The first and most major issue was that the parachute could not open up fully if other buildings were too close. Since skyscrapers are usually found in large cities, controlling how close other buildings are is almost impossible.

Cost Issues:

Skyscrapers can fit thousands and thousands of people, and the cost of offering parachutes to even just 10% of occupants was far too high versus the risk that people take using them.

However, don’t count parachutes out just yet. To this day, there are still companies working hard on designing parachutes that can be safely deployed in an emergency.

3. Manually Control-Stop Elevators

Most skyscrapers use a hybrid elevator that not only works with electricity but also can be manually maneuvered in case of an emergency.

Combining high-tech features with the classic stop-brake engineering first developed in 1852 by Elisha Otis makes these skyscraper elevators some of the safest in the world.

Once power is no longer running to the elevator, users can open the floor where a foot pedal brake is and a series of ropes attached to a pulley system.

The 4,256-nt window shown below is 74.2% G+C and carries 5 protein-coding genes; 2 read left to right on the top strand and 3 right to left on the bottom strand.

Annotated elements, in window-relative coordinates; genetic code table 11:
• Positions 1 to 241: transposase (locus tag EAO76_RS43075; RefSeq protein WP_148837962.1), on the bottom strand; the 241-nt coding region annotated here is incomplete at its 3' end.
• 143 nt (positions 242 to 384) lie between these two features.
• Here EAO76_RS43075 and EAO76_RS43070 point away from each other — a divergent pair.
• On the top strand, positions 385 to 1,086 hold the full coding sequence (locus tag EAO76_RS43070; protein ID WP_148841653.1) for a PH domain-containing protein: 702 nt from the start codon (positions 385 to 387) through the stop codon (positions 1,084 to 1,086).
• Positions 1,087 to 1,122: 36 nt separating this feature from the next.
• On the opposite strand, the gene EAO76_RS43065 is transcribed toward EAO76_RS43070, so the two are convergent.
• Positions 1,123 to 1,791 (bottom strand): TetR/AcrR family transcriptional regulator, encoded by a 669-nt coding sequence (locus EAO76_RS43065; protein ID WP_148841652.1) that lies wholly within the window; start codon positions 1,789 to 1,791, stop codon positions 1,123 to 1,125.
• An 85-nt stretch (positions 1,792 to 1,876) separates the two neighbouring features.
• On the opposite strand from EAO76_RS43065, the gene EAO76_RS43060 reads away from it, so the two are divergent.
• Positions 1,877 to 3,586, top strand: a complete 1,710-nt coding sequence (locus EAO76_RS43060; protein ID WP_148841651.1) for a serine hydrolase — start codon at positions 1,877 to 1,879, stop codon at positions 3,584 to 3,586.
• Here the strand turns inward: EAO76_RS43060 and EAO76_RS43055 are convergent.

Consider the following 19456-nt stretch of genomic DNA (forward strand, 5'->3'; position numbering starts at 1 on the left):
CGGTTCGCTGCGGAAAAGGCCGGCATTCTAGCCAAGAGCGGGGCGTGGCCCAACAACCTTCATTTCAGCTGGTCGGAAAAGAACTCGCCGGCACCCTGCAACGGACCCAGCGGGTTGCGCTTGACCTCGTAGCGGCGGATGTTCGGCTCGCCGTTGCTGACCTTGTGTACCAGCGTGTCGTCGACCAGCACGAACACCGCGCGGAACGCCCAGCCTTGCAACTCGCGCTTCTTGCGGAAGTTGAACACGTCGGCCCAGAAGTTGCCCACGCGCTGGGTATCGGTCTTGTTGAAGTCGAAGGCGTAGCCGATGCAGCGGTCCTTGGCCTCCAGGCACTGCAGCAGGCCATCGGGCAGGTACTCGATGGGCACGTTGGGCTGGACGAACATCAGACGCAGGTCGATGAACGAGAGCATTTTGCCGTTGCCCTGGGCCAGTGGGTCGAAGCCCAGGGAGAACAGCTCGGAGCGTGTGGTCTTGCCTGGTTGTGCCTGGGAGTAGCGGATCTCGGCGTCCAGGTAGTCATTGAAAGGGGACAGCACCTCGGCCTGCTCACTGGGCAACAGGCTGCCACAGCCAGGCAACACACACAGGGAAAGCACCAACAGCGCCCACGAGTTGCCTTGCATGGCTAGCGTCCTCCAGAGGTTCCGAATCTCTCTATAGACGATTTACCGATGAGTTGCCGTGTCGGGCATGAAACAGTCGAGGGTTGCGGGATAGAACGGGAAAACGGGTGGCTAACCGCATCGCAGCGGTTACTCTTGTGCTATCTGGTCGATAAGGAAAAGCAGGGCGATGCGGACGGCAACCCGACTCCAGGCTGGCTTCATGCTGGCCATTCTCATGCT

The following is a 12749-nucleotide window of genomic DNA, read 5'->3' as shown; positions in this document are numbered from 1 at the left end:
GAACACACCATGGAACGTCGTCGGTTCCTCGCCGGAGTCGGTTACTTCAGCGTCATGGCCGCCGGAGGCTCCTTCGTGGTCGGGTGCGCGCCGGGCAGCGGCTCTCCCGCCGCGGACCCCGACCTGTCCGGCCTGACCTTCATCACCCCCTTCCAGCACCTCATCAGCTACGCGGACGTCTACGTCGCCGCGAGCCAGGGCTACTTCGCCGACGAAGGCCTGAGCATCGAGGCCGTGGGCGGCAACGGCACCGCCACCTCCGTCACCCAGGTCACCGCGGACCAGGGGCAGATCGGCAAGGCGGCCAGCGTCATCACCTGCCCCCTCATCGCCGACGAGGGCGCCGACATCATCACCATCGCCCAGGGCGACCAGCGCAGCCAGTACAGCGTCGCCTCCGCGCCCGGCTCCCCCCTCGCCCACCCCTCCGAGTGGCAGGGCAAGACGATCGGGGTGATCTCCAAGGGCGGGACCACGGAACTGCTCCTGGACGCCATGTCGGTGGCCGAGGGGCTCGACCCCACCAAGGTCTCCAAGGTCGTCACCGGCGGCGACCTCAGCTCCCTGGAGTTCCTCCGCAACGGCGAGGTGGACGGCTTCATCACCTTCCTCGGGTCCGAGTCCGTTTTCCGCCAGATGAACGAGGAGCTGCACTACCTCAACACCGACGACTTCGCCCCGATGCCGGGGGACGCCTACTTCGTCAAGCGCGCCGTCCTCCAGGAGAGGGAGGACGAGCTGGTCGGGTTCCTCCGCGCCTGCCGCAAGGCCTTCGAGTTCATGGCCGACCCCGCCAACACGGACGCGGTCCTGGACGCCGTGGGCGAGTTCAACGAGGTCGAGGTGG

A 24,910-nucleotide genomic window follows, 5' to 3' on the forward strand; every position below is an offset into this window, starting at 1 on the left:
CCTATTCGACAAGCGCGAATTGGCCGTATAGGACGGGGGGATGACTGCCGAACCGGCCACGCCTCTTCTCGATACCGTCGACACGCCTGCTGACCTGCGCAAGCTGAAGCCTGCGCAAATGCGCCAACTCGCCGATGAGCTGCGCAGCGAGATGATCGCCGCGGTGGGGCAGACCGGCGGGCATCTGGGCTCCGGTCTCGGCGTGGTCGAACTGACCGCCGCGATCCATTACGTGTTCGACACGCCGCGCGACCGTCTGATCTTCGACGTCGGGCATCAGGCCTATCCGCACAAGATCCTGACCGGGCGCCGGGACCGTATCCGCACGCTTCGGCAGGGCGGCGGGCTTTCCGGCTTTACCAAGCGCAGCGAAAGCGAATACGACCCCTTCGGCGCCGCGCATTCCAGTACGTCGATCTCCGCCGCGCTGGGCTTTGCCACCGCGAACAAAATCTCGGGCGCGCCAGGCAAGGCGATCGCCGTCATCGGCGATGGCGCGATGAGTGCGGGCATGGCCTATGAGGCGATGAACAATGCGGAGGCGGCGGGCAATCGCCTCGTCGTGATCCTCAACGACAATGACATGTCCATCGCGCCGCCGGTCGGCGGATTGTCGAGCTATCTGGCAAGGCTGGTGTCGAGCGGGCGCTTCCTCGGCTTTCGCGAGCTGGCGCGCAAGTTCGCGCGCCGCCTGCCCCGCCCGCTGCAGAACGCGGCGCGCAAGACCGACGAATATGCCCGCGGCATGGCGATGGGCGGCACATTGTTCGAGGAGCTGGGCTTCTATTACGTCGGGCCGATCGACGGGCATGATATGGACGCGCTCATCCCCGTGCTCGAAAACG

Working together, people can control the speed and the stopping of an elevator to quickly get to the ground level where they can escape from. But, plenty of safety features are built into this classic Otis System, so not all the stress is put on a person.

Along the side of the elevator shaft is a series of stop-points, rails, and buffers that help to control not only the speed but also the mechanism that will stop the elevator from falling into a complete freefall when it is being manually operated.

Are Apartments Safer Than Houses? (Check out our 12 Main Reasons why!)

4. Smart Tech Helps to Predict Potential Risks

Engineers have been developing smart tech that is built into large structures like high-rise buildings. Most notably, smart tech is being used in windows.

Smart-scan windows are a new technology that is installed into the glass of a window that collects and studies data.

While this may seem like a futurist dream, these types of windows are currently being used in some of the most high-tech skyscrapers around the world.